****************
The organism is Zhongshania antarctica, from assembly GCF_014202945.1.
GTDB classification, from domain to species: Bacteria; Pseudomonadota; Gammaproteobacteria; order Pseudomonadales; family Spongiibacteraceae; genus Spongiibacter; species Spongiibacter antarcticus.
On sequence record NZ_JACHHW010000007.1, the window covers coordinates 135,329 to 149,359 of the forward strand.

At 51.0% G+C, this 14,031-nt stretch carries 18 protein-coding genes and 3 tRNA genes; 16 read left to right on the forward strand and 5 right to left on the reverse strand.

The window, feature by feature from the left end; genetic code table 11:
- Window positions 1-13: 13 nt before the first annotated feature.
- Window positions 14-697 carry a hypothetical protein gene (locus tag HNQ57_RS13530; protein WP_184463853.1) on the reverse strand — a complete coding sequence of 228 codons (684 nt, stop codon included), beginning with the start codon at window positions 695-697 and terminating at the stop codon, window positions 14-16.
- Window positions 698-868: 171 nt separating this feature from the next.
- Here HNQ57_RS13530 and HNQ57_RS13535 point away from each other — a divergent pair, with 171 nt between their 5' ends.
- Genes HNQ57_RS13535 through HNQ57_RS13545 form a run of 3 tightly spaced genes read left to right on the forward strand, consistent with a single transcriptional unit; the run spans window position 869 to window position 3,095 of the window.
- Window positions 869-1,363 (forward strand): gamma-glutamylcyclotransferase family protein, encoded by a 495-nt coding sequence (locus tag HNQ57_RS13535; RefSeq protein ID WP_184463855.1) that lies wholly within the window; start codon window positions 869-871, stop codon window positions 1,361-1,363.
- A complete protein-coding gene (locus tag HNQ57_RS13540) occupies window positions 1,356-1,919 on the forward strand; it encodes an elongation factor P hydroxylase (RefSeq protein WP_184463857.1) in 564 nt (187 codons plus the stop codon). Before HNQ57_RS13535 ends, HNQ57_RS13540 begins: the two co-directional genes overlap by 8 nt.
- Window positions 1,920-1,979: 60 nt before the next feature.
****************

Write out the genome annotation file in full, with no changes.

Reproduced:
The organism is Zhongshania antarctica, from assembly GCF_014202945.1.
GTDB classification, from domain to species: Bacteria; Pseudomonadota; Gammaproteobacteria; order Pseudomonadales; family Spongiibacteraceae; genus Spongiibacter; species Spongiibacter antarcticus.
On sequence record NZ_JACHHW010000007.1, the window covers coordinates 135,329 to 149,359 of the forward strand.

At 51.0% G+C, this 14,031-nt stretch carries 18 protein-coding genes and 3 tRNA genes; 16 read left to right on the forward strand and 5 right to left on the reverse strand.

The window, feature by feature from the left end; genetic code table 11:
- Window positions 1-13: 13 nt before the first annotated feature.
- Window positions 14-697 carry a hypothetical protein gene (locus tag HNQ57_RS13530; protein WP_184463853.1) on the reverse strand — a complete coding sequence of 228 codons (684 nt, stop codon included), beginning with the start codon at window positions 695-697 and terminating at the stop codon, window positions 14-16.
- Window positions 698-868: 171 nt separating this feature from the next.
- Here HNQ57_RS13530 and HNQ57_RS13535 point away from each other — a divergent pair, with 171 nt between their 5' ends.
- Genes HNQ57_RS13535 through HNQ57_RS13545 form a run of 3 tightly spaced genes read left to right on the forward strand, consistent with a single transcriptional unit; the run spans window position 869 to window position 3,095 of the window.
- Window positions 869-1,363 (forward strand): gamma-glutamylcyclotransferase family protein, encoded by a 495-nt coding sequence (locus tag HNQ57_RS13535; RefSeq protein ID WP_184463855.1) that lies wholly within the window; start codon window positions 869-871, stop codon window positions 1,361-1,363.
- A complete protein-coding gene (locus tag HNQ57_RS13540) occupies window positions 1,356-1,919 on the forward strand; it encodes an elongation factor P hydroxylase (RefSeq protein WP_184463857.1) in 564 nt (187 codons plus the stop codon). Before HNQ57_RS13535 ends, HNQ57_RS13540 begins: the two co-directional genes overlap by 8 nt.
- Window positions 1,920-1,979: 60 nt before the next feature.